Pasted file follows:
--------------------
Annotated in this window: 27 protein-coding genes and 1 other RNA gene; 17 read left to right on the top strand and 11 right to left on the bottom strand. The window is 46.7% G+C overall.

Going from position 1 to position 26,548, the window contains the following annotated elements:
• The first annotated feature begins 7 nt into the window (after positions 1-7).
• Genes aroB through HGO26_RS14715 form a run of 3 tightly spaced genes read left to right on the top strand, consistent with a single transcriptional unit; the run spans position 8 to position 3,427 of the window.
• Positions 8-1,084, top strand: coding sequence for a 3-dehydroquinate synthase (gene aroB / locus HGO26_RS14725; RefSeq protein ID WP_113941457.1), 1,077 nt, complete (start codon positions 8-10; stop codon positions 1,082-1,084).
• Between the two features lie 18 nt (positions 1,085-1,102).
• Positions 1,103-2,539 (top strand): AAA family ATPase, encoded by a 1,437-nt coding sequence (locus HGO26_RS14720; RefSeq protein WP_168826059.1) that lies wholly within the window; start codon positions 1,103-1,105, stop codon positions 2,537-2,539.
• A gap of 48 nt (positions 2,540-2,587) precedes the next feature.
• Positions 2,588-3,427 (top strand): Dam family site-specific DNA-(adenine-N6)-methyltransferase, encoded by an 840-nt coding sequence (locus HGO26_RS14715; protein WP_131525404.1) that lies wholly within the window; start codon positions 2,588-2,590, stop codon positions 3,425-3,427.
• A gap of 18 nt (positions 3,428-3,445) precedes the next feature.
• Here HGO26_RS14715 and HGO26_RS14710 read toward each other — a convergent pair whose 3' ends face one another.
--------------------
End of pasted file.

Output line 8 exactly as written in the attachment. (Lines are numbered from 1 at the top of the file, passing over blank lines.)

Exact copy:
• A gap of 48 nt (positions 2,540-2,587) precedes the next feature.